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Canards And Airliners  
User currently offlinePPVRA From Brazil, joined Nov 2004, 8875 posts, RR: 40
Posted (4 years 6 days 10 hours ago) and read 3177 times:

We've seen pretty much all major commercial aircraft manufacturers crunch engineering formulas to stretch out some of their products, at times to what look like extremes. And sometimes, with brand new wings. But why not simply add canards? Stretch the fuselage in front of the wings, add a pair of canards like the Sonic Cruiser, and end of story. Sure you probably need some structural re-enforcements for the canard, but are they that difficult? I feel like I am missing something. Will flight control software need to be changed significantly from standard, non-canard aircraft, thus making it uneconomical?


"If goods do not cross borders, soldiers will" - Frederic Bastiat
14 replies: All unread, jump to last
 
User currently offlineGolfOscarDelta From India, joined Feb 2008, 169 posts, RR: 0
Reply 1, posted (4 years 6 days 9 hours ago) and read 3152 times:

You mean like this:


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Photo © Oleg V. Belyakov



From what i've read, Canards seem to have the following drawbacks
1. No Clean stall break (=> FAA won't certify) (Starship)
2. Very limited CG range (Starship and Avanti)
3. Complex flaps on the canard (Avanti) / movable canards (Starship) required to match moment/lift from deploying flaps on wings
4. From an operational perspective it may interfere with gate operation.

The main reason to use a canard would be to
1. Stall Proof the aircraft: i.e. prevent unintentional stalling by large AoA's, i think most of the new FBW aircraft have enough flight envelope protection that having a canard to do that is unnecessary, also, a canard by stall proofing the aircraft doesn't allow the wing to reach its maximum Cl.
2. Eliminate down force and make wing smaller by creating a lift based trimming forces: Nowadays in most cases airliners are pretty well trimmed with load and fuel and the tail produces little down force in cruise and i'm not sure that the advantages offered by a canard outweigh the drawbacks they impose.

I'm sure the more experienced folks around here will add a whole buncha more reasons to this and correct any fallacies i may have made.

[Edited 2010-04-12 20:43:25]

User currently offlinetdscanuck From Canada, joined Jan 2006, 12709 posts, RR: 80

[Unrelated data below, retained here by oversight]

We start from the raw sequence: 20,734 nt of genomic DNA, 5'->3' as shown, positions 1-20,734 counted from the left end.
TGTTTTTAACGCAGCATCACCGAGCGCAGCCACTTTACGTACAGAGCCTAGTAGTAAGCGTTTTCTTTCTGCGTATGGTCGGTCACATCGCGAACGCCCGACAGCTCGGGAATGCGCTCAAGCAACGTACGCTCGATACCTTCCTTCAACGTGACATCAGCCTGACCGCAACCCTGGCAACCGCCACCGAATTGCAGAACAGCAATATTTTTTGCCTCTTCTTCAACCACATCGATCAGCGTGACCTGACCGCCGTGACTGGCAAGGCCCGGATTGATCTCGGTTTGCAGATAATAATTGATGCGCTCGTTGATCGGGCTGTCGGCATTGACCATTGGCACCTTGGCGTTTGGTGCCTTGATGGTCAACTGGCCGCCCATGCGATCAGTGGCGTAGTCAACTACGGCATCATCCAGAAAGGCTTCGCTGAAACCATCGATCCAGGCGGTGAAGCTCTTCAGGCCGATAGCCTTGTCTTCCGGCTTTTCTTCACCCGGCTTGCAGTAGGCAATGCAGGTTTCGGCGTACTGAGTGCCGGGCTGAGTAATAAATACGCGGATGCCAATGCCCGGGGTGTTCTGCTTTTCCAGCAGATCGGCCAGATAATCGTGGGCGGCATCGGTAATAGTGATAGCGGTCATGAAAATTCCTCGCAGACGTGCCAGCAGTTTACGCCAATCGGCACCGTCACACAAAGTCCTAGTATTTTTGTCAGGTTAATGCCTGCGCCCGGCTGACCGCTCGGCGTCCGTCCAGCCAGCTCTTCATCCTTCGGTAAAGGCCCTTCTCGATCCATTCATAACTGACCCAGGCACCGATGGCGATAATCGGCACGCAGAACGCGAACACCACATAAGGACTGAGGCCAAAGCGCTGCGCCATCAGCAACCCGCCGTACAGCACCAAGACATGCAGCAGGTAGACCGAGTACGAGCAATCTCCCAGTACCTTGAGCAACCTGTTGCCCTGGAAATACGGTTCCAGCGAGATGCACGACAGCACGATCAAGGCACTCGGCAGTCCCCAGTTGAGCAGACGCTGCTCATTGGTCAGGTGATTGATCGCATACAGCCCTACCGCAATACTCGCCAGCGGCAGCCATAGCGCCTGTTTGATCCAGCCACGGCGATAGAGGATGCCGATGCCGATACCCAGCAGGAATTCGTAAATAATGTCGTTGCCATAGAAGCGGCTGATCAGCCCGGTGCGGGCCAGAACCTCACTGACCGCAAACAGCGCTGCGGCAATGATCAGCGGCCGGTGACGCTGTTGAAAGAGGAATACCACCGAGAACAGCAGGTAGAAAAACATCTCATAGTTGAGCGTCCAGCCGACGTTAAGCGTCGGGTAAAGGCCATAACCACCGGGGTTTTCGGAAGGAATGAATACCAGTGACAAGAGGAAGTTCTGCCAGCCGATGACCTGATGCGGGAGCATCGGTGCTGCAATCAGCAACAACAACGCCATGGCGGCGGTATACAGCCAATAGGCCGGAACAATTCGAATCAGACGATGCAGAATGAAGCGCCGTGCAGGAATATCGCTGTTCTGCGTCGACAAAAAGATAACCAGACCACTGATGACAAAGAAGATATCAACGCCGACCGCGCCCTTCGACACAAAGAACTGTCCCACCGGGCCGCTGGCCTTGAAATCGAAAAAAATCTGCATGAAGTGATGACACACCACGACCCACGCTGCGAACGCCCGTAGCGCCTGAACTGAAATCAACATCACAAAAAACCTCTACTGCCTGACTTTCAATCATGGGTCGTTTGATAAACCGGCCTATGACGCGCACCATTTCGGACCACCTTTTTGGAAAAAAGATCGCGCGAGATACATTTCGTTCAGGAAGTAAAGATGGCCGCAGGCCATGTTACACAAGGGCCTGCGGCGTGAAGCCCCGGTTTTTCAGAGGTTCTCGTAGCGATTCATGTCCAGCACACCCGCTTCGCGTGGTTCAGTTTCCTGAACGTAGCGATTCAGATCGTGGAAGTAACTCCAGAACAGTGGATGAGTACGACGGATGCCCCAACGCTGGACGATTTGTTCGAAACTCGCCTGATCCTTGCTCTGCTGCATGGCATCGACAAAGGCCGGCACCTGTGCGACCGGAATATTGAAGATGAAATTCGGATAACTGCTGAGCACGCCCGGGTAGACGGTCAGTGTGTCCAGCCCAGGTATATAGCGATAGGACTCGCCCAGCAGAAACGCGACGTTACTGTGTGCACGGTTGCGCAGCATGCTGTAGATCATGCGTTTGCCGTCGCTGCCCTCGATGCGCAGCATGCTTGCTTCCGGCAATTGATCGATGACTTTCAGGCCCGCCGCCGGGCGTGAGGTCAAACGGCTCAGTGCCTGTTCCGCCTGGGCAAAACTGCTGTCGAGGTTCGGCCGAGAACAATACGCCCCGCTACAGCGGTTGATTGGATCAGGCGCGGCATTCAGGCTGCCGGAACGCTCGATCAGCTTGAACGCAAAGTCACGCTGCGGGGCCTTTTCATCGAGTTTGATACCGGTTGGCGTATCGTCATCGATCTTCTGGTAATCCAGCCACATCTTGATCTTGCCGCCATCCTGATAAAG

Reply 2, posted (4 years 6 days 7 hours ago) and read 3106 times:

Quoting PPVRA (Thread starter):
But why not simply add canards?

As a retrofit option, you're talking about running primary lift structure though one of the most densely packed portions of the airplane...you're going to have to do massive modification to the flight deck, EE bay, crew rest, or the premium cabin. None of those are particularly appealing options.

Quoting PPVRA (Thread starter):
Will flight control software need to be changed significantly from standard, non-canard aircraft, thus making it uneconomical?

It would need changing, but the change wouldn't be that much worse than what you have to do with a big stretch anyway, so I can't see that being the major obstacle.

Quoting GolfOscarDelta (Reply 1):
From what i've read, Canards seem to have the following drawbacks
1. No Clean stall break (=> FAA won't certify) (Starship)
2. Very limited CG range (Starship and Avanti)
3. Complex flaps on the canard (Avanti) / movable canards (Starship) required to match moment/lift from deploying flaps on wings
4. From an operational perspective it may interfere with gate operation.

As a retrofit, you'd avoid a lot of these issues because you'd still have the tail (fixes the stall and CG issues). The problem, I suspect, is that the extra work of a whole new lifting surface doesn't come close to passing up a simple tweak to the existing stuff.

Tom.


User currently offlinerwessel From United States of America, joined Jan 2007, 2238 posts, RR: 2
Reply 3, posted (4 years 6 days 6 hours ago) and read 3096 times:
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I think you're talking about a three-surface arrangement like on the Piaggio Avanti. In that case the forward wing isn't really a canard, rather it's actually a forward wing. Call it a biplane with a ridiculous amount of stagger.

In the case of the Avanti, you also get all three surfaces lifting, and the forward wing has no control surfaces, which keeps it simple. Conceptually, this might make a decent airliner design (it certainly works well for Piaggo!), but as a retrofit it would be fairly radical.